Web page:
The grotesque and the uncanny both reflect an ambiguity that relates to an interior condition and can produce a range of
responses, from alienation and estrangement to terror and laughter. The grotesque has the power to move from the material world into the uncanny realm of mystery through its experience of disorientation, bewilderment, confusion and bafflement. Peter Stallybrass and Allon White describe a unique form of the grotesque that is not limited to that which is completely alien to that which we accept as normal. Rather, they point to a liminal form of the grotesque that is not monstrous Other, but that emerges as a ‘boundary phenomenon of hybridization or inmixing, in which the self and the other become enmeshed in an inclusive, heterogeneous, dangerously unstable zone’ (Stallybrass and White, 193). They assert that many methods of hybridization integral to bourgeois society produce ‘new combinations and strange instabilities in a given semiotic system’ that surpass the conventional oppositions of refined/foul, high/low, or culture/savagery. This version of the grotesque as a liminal phenomenon disturbs the coherence of these kinds of logical oppositions. Within this liminal form, the grotesque derives from both the play upon the bodily form and a play upon the conceptual form that we associate with the uncanny.
In his essay, ‘The Uncanny,’ Sigmund Freud defines the uncanny experience as ‘that class of the frightening which leads back to something long known to us, once very familiar’ (Freud,  1985: 336). The experience of something being both foreign and familiar engenders the emotive responses of discomfort and alienation. Indeed, for Julia Kristeva, the concept of ‘the uncanny’ is a significant source for her theory of abjection in which the human corpse can be simultaneously experienced as alien (object) and also strangely familiar (resembling the subject). Within the liminal grotesque, then, the body merges with forms of repression so that the uncanny is nothing new or alien, but something that is familiar and old, for it is formed in the mind and yet becomes alienated from the subject through repression. ‘The uncanny’, writes Christoph Grunenberg,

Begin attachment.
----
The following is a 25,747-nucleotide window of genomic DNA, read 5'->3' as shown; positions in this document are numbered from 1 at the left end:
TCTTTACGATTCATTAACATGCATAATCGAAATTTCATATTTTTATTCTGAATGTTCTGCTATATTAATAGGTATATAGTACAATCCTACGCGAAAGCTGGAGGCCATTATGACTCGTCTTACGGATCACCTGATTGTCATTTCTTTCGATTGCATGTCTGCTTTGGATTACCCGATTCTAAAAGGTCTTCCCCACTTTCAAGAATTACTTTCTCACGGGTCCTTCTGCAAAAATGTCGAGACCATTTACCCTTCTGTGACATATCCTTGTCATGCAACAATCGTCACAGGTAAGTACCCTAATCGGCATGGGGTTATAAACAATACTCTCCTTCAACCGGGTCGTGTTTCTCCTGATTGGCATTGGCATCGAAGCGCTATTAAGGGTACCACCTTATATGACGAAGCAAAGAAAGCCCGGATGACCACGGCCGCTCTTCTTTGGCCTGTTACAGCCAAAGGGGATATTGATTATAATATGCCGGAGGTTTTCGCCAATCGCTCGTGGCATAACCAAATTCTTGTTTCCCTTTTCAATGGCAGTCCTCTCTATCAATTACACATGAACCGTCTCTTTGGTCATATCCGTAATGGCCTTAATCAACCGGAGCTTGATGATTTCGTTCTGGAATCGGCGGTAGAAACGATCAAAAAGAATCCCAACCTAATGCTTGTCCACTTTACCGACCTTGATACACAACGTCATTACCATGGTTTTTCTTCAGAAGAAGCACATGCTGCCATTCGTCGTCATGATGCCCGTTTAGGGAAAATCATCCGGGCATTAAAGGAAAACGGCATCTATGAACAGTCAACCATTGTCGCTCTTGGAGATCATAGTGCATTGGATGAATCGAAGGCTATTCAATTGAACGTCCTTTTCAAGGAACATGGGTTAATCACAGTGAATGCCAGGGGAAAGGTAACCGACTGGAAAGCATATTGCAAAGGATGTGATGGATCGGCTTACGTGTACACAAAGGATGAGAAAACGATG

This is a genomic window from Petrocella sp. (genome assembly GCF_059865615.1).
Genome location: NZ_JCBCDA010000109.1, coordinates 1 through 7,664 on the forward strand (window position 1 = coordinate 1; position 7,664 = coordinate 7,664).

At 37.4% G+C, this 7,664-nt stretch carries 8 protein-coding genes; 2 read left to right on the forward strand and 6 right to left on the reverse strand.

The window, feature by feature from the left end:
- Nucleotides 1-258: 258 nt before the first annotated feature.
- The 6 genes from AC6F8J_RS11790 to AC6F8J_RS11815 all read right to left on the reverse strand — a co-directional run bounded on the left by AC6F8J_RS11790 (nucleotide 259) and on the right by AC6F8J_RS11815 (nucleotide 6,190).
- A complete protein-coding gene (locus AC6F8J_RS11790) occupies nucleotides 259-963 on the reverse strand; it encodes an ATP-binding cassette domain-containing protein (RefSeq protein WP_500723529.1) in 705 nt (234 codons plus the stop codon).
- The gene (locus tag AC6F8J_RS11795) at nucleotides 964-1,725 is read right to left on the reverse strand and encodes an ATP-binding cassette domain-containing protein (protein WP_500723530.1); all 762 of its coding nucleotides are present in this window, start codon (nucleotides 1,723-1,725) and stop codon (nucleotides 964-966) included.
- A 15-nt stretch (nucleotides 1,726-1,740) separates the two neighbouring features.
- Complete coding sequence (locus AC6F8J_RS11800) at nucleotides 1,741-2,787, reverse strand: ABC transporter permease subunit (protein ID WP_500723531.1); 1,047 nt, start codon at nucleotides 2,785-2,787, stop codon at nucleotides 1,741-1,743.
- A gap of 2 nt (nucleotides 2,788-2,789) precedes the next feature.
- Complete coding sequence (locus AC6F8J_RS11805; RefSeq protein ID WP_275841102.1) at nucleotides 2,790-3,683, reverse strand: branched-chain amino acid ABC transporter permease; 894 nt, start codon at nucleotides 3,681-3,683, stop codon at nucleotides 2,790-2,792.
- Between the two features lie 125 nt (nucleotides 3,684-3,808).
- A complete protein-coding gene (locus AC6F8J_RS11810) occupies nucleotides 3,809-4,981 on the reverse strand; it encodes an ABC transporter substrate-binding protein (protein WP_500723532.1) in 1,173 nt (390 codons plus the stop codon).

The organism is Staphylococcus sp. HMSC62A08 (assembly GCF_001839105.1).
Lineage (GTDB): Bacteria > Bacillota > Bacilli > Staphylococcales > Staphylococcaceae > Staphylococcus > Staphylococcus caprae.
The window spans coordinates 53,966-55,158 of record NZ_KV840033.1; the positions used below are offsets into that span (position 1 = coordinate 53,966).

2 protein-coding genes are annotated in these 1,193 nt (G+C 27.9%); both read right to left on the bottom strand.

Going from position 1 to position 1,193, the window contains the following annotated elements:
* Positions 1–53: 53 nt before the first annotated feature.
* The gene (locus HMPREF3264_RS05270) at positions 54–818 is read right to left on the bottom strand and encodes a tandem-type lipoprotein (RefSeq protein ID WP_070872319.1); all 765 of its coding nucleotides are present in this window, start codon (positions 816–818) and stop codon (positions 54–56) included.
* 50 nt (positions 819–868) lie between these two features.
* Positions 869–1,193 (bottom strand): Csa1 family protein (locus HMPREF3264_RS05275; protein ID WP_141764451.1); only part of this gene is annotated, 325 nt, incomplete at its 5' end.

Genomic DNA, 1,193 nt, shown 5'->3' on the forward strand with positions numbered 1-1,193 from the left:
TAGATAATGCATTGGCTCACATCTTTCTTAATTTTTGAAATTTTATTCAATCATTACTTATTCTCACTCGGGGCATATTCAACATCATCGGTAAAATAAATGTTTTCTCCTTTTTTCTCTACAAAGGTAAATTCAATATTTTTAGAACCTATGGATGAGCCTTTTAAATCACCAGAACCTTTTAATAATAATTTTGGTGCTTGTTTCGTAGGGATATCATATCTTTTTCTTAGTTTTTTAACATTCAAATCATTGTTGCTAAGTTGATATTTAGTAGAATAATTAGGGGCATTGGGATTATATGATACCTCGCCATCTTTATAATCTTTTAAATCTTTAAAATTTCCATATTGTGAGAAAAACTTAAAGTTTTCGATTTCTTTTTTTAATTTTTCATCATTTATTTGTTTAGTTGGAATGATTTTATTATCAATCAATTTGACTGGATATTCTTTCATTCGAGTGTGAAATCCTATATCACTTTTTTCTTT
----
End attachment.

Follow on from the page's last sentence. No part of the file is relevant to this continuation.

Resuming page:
describes the return of repressed events, memories, and fantasies — the encounter with one's own most intimate fears. [&] The invasion of the private and secure sphere of the home by some unknown evil force
exemplifies the conflict between interior and exterior world, between individual and society, and between the intra- and intersubjective’.